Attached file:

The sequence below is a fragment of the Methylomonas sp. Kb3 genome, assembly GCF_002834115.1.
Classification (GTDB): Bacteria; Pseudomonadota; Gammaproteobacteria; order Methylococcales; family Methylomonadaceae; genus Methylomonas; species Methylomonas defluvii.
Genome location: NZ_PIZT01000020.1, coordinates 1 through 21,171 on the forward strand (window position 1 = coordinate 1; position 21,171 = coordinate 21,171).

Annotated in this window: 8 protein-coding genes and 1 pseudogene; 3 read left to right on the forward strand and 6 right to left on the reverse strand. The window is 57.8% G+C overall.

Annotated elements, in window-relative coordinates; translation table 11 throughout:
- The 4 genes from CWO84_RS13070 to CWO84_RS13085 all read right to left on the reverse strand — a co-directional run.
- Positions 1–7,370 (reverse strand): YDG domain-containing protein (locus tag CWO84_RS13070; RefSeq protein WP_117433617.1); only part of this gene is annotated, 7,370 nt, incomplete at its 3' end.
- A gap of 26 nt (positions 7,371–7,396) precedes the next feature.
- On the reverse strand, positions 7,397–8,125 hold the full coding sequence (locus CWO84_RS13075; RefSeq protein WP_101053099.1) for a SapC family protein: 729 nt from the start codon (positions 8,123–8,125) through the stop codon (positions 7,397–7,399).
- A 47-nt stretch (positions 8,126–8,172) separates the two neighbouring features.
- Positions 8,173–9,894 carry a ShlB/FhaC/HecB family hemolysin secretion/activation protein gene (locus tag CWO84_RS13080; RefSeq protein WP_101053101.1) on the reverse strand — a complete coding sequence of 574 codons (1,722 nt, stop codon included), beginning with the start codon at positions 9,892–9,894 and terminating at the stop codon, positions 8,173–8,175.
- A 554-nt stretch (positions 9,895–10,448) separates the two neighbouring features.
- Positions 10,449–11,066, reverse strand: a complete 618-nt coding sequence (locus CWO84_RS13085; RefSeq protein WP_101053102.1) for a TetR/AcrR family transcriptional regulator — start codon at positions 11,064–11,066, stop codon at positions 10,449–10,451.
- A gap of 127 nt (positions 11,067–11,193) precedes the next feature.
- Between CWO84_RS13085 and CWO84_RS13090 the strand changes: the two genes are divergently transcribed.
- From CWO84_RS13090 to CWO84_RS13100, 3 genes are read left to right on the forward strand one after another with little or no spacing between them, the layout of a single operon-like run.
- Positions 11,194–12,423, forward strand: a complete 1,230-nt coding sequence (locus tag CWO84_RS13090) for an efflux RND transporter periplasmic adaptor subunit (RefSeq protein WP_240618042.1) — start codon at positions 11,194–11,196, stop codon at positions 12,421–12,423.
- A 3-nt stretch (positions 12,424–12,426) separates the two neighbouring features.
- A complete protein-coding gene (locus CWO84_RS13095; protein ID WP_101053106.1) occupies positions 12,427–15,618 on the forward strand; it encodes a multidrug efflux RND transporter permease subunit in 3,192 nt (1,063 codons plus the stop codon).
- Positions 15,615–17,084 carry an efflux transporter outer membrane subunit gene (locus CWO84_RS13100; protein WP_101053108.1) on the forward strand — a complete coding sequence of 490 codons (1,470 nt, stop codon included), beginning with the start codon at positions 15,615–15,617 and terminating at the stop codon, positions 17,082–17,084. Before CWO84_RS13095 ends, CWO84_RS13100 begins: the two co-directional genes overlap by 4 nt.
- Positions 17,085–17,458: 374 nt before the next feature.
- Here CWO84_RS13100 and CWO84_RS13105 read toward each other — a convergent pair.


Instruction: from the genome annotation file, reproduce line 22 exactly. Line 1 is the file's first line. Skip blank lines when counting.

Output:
- Here CWO84_RS13100 and CWO84_RS13105 read toward each other — a convergent pair.